Required Supporting Instead of Required Reporting: Responding Well to Disclosures of Campus Sexual Violence

Required Supporting Instead of Required Reporting: Responding Well to Disclosures of Campus Sexual Violence
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…[T]those who do not have power over the story that dominates their lives, power to retell it, rethink it, deconstruct it, joke about it, and change it as times change, truly are powerless. . . (Rushdie)

On 25 April 2016 I wrote here about my opposition to compelling university faculty to override a student’s request for privacy by reporting to university officials a disclosure of sexual violence. I explained that respecting the survivor’s wishes, privacy, and autonomy was essential to supporting survivors and also fulfilling core faculty duties. I observed that sexual violence involves taking away autonomy and that any further intrusion on autonomy is at high risk of compounding the harm.

This essay is a follow-up to that April 2016 entry. In the months since April, I have been active on my own campus helping draft a reporting policy that does not require widespread required reporting. In addition I collaborated with two colleagues at another university to draft a review article that is now under review at a scholarly journal.

These projects have included extensive reading of research and policy and also talking to many colleagues and students on my own campus and around the country. After all this, I remain firmly opposed to required reporting of sexual violence disclosure. I am opposed on both ethical and practical grounds to compelled reporting without the consent of the adult survivor.

Basic Human Rights Must Be Respected

Compelled reporting is a violation of basic adult rights to privacy and autonomy; removing autonomy is particularly harmful to survivors (as we know from social science research); and requiring compelled reporting is fundamentally counter to academic freedom, learning, and equal access to education (and is thus a civil rights violation). Required reporting is often in practice a form of compelled betrayal and research indicates that both interpersonal and institutional betrayal causes harm.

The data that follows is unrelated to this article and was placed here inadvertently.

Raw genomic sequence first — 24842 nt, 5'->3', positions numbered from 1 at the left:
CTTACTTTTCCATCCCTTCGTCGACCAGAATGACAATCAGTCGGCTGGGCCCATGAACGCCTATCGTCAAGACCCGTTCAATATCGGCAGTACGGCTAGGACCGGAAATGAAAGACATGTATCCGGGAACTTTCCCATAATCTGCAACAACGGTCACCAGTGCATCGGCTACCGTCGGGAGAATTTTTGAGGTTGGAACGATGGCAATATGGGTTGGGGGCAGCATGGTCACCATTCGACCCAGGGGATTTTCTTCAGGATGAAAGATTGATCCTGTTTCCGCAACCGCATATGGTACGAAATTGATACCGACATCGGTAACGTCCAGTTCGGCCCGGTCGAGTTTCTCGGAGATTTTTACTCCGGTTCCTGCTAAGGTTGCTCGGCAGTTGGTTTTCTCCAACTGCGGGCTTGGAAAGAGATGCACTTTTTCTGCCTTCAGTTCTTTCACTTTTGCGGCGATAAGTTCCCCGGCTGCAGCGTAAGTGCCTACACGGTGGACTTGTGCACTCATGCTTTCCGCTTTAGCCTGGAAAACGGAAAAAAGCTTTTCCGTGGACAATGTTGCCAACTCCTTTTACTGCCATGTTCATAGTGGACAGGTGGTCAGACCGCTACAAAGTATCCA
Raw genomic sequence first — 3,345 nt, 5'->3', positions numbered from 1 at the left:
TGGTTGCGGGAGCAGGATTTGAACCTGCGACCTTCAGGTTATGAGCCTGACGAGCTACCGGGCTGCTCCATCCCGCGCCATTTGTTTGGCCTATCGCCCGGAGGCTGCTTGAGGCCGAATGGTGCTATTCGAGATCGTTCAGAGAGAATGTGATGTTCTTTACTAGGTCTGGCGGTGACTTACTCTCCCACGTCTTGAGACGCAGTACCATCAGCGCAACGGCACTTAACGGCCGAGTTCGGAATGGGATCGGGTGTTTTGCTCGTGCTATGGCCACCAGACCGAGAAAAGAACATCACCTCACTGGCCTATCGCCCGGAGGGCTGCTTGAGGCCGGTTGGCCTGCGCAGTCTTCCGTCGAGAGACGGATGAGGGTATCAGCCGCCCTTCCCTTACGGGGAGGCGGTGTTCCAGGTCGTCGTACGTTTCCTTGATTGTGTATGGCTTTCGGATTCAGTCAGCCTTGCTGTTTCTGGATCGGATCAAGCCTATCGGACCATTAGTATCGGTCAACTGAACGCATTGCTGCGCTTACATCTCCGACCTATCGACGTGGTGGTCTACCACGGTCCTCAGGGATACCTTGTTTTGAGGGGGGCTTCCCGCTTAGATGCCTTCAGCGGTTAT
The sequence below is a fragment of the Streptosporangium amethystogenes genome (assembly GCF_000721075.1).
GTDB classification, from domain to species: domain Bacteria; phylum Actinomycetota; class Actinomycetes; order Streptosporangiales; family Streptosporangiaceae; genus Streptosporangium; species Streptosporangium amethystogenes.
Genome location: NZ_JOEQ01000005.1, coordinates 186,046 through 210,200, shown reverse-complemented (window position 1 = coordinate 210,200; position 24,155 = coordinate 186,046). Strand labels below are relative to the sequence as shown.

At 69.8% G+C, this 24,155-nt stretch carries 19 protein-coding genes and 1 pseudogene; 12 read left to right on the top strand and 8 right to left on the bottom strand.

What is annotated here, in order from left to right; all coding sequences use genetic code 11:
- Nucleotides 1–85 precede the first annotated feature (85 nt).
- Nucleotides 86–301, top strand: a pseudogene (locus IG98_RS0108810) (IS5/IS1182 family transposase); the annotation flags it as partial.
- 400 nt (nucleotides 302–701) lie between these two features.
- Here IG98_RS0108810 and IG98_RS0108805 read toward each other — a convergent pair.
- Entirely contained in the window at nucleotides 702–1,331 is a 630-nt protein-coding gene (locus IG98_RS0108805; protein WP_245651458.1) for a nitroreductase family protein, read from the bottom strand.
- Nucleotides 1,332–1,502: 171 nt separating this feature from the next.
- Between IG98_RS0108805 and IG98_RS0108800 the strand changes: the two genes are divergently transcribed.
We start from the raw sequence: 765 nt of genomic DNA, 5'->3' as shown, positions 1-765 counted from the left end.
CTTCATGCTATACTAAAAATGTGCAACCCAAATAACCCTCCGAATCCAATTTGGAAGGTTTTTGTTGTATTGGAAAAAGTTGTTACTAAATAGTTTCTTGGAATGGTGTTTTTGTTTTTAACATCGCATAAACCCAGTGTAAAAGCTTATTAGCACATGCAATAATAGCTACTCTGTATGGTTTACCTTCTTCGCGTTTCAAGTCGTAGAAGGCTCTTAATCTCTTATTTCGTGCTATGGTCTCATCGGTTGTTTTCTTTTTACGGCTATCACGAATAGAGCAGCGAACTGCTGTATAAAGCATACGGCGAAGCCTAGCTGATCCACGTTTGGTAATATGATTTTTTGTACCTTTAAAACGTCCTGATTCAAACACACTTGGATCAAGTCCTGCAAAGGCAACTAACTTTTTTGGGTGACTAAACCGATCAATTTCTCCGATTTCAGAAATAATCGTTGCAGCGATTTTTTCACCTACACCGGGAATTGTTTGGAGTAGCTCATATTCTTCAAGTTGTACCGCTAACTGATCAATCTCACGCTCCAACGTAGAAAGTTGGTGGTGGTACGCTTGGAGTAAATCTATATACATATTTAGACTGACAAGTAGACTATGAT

Interventions Should be Safe and Effective

Safety and effectiveness are usually considered the two primary elements of evaluating an intervention. Required reporting has not been demonstrated to be either safe or effective.

There is no evidence of which I am aware that compelled reporting is effective at achieving stated goals of helping survivors heal or in preventing further campus sexual violence. To the extent that researchers have data regarding the impact of reporting regimes on behavior, they find that required reporting tends to chill reporting overall and to discourage engagement with the system going forward once there has been a privacy violation.

Furthermore there is indication it is not safe. Research indicates that one of the most damaging responses to a disclosure of sexual violence is to take away the agency of the victim. One potent way that damage occurs is to assume control over the story and information.

In other words, compelled disclosure will likely chill reporting on campus and cause harm to those whose autonomy is violated. In the meantime, there are good approaches available to encouraging voluntary -- and institutionally accountable -- reporting.

Resist Reporting Theatre